Description The Liberty Bell is an iconic symbol of American Independence, located in Philadelphia, Pennsylvania. Formerly placed in the steeple of the Pennsylvania State House (now renamed Independence Hall), the bell was commissioned from the London firm of Lester and Pack (today the Whitechapel Bell Foundry) in 1752, and was cast with the lettering (part of Leviticus 25:10) Proclaim LIBERTY throughout all the land unto all the inhabitants thereof. It originally cracked when first rung after arrival in Philadelphia, and was twice recast by local workmen John Pass and John Stow, whose last names appear on the bell. In its early years, the Liberty Bell was used to summon lawmakers to legislative sessions and to alert citizens to public meetings and proclamations.Bells were rung to mark the reading of the Declaration on July 8, 1776, and while there is no contemporary account of the Liberty Bell ringing, most historians believe it was one of the bells rung. After American independence was secured, it fell into relative obscurity for some years. In the 1830s, the bell was adopted as a symbol by abolitionist societies, who dubbed it the Liberty Bell. It acquired its distinctive large crack sometime in the early 19th centurya widespread story claims it cracked while ringing after the death of Chief Justice John Marshall in 1835. It is made of copper and tin, has a circumference of 12 ft (3.7 m), and weighs 2,080 lb (900 kg). Wikipedia. This image comes from a vintage source as cited in the image. For more information on the Liberty Bell visit: http://en.wikipedia.org/wiki/Liberty_Bell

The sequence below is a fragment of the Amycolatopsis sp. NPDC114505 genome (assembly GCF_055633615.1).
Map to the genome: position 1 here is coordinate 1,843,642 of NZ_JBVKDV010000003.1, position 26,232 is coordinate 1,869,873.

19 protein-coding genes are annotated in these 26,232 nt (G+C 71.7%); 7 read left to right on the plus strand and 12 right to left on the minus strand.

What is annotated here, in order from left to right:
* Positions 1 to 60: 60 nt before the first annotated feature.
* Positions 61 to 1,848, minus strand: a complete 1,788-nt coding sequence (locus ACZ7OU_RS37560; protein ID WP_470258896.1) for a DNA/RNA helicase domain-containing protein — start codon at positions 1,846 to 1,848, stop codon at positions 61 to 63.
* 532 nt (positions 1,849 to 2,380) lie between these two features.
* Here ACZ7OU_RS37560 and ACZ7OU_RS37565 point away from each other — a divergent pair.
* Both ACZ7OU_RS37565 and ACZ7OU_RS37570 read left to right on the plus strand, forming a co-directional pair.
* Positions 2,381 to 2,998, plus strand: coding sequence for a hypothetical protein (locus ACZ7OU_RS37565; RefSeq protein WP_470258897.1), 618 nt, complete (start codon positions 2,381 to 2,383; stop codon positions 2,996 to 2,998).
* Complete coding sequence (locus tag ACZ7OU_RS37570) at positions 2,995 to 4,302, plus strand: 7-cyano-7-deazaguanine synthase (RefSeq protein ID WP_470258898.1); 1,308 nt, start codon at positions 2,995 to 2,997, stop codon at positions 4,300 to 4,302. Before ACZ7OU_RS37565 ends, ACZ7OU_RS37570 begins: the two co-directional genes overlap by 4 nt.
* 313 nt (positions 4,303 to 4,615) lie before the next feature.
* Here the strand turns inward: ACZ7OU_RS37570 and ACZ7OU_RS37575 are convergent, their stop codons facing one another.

Richard Eslinger, Farmington Hills, Michigan Member Since January 2011 Artist Statement After 27 years as an engineer and computer support specialist I’ve retired to do some fun stuff. I work in a trophy and awards shop, Great Lakes Trophies and Engraving in Garden City Michigan (greatlakestrophies.com), building and assembling recognition awards, which are really a kind of art. I am also pursuing a number of personal art projects that give me great satisfaction.
I do carvings in stone, known as petroglyphs, using hand-held power tools. If you are interested in me doing a piece for you, contact me at firstname.lastname@example.org.
I also use graphics software to produce images for the posters and framed prints you can see in my galleries here at Imagekind, www.rmeslinger.imagekind.com/.
I also enjoy working in my yard, barbequing and smoking great food. I live in Farmington Hills Michigan with my wife, Karen, and father-in-law, Bill.